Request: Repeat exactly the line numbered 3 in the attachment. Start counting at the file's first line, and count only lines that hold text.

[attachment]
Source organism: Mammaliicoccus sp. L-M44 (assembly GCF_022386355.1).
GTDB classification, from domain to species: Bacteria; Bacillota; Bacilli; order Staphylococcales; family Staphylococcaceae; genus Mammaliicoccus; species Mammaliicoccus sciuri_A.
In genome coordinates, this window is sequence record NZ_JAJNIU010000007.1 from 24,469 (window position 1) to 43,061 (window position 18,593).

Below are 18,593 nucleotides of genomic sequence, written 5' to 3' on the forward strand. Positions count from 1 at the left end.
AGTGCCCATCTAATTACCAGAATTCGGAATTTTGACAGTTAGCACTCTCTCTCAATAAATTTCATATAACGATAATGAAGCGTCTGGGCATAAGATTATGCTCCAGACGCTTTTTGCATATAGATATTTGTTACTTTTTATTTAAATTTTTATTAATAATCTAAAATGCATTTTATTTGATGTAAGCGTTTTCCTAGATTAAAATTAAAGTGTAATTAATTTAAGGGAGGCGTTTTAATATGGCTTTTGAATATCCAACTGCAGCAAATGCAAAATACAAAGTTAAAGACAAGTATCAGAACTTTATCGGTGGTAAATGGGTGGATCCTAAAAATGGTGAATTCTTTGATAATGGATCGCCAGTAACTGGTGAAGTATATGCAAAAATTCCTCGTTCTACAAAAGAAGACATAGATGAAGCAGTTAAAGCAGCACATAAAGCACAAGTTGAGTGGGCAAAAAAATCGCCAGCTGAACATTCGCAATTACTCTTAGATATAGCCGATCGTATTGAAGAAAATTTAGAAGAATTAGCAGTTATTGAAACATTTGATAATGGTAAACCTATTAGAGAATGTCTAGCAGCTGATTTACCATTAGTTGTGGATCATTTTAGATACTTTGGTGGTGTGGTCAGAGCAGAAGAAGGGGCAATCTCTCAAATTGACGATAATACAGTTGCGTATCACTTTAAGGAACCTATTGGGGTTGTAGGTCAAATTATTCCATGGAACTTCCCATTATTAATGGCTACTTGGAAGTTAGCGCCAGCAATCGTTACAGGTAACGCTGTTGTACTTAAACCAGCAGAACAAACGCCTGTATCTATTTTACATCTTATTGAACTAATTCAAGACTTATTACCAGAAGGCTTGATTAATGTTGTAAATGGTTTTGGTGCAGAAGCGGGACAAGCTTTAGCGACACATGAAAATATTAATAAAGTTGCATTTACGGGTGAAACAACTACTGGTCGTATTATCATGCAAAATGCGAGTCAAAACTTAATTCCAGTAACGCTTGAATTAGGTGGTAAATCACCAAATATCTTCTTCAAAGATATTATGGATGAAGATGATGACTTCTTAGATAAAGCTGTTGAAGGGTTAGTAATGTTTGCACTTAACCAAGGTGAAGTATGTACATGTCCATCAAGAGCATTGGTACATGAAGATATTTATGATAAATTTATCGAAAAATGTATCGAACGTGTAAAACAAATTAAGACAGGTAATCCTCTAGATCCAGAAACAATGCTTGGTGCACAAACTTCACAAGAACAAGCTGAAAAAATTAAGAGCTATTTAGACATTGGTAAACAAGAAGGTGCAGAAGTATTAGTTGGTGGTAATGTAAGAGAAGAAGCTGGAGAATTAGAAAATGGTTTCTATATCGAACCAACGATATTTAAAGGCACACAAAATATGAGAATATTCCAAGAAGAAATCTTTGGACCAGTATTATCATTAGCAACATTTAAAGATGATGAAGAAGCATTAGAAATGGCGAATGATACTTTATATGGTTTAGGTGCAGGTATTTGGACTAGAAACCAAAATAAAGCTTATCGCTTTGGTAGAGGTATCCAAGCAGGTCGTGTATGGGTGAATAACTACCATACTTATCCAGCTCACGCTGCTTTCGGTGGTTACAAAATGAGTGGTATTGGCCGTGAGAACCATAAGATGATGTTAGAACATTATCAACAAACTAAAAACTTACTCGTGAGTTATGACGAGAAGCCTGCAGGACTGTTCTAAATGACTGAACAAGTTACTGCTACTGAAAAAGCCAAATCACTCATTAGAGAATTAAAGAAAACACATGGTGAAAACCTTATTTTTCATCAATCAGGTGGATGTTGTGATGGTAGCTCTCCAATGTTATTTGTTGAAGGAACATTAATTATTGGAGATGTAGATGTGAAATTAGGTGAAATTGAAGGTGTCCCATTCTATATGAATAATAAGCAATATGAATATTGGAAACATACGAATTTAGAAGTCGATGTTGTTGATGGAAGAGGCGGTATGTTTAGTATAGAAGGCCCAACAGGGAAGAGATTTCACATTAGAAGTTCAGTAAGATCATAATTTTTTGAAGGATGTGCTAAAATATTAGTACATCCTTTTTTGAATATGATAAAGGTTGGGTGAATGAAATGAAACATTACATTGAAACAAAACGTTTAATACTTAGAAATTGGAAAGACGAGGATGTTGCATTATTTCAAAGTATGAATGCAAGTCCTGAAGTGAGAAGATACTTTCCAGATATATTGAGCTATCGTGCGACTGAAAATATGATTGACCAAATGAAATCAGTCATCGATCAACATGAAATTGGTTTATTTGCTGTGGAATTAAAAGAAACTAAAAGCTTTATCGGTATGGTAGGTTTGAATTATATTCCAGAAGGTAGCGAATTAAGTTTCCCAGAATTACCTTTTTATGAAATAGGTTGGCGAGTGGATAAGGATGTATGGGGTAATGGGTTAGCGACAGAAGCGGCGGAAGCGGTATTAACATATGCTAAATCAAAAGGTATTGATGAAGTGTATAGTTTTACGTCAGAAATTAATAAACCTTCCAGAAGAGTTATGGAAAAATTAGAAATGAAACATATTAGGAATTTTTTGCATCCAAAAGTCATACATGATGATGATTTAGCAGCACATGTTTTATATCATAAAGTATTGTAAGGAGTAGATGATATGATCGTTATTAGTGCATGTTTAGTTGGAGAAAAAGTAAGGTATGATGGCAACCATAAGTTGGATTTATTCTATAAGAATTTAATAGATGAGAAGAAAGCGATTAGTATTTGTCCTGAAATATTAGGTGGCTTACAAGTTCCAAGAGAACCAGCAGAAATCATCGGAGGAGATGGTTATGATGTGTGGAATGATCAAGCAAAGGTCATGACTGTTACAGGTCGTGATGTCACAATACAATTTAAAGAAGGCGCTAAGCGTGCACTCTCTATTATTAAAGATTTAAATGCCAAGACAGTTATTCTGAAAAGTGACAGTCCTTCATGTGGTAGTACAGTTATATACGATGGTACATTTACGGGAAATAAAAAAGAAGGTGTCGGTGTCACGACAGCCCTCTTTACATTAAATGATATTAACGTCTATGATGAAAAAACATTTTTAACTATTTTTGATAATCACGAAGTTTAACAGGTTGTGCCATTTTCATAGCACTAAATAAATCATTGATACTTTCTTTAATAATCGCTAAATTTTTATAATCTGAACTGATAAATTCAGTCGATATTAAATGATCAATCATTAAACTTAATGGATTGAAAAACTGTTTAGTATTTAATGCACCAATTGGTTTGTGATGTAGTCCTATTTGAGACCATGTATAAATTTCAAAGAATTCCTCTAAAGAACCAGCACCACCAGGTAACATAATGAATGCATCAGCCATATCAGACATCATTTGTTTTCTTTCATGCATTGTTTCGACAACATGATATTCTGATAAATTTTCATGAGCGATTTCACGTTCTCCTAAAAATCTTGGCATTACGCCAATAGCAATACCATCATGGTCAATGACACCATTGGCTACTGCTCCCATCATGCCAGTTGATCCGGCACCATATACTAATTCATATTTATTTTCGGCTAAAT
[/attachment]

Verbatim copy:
In genome coordinates, this window is sequence record NZ_JAJNIU010000007.1 from 24,469 (window position 1) to 43,061 (window position 18,593).